I’m not trying to say the next game should be easier (they’ve tapped into a whole new dimension of challenge and it should remain that way in the future) but some things do need to change, the Black Phantoms specifically.
When playing Dark Souls nothing is more annoying than when you’re making loads of progress, killing everything evil, taking their souls, then right before you reach your next bonfire some annoying little cretin will brazenly invade your game as a Black Phantom and one-shot you with some magic you’ve never even seen before. It’s back to square one and you’ve got to start your mission all over again. It wouldn’t be half as annoying if the black phantoms were within your experience level range and actually killable, but when it’s level 100 players who are so advanced that there is no way you could actually defeat them, then it’s unbalanced. You can only summon friendly phantoms whose level is relatively the same as yours, so why not impose this limitation on the invaders too?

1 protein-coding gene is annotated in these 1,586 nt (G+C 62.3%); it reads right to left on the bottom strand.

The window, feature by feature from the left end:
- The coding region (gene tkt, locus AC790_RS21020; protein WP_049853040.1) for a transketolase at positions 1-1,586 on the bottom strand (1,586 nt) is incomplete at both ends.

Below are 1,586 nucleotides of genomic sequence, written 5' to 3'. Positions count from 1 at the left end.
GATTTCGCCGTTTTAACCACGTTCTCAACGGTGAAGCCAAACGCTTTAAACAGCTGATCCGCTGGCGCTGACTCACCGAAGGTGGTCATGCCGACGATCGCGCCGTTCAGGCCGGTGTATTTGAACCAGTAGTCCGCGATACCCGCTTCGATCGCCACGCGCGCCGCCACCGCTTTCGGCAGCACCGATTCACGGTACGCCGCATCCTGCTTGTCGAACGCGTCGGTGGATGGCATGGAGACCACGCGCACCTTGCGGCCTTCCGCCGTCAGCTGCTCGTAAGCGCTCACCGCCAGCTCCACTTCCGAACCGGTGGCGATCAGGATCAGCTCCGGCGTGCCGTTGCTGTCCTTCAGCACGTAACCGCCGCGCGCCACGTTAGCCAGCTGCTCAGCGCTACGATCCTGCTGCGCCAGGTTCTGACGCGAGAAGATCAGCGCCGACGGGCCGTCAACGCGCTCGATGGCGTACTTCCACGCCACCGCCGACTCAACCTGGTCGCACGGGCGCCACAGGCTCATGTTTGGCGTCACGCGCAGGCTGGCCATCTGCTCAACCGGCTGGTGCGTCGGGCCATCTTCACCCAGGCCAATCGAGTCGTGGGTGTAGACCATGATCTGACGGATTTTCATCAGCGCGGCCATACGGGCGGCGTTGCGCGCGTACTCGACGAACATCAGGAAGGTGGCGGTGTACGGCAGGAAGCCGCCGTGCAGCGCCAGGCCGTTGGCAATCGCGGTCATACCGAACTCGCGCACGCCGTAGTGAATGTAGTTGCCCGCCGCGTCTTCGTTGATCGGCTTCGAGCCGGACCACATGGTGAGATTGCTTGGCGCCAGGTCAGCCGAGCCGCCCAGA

More NPC’s & Side Quests:
It might sound stupid, being as it is the land of the dead after all, but we need more NPCs, more people to interact with when your not slaying monsters, more shops to buy weapons from and (dare I say it) side quests. Side quests aren’t my favourite type of quest, in most games I prefer to ignore them completely, but it’s something that could add a lot more depth to the next Souls game.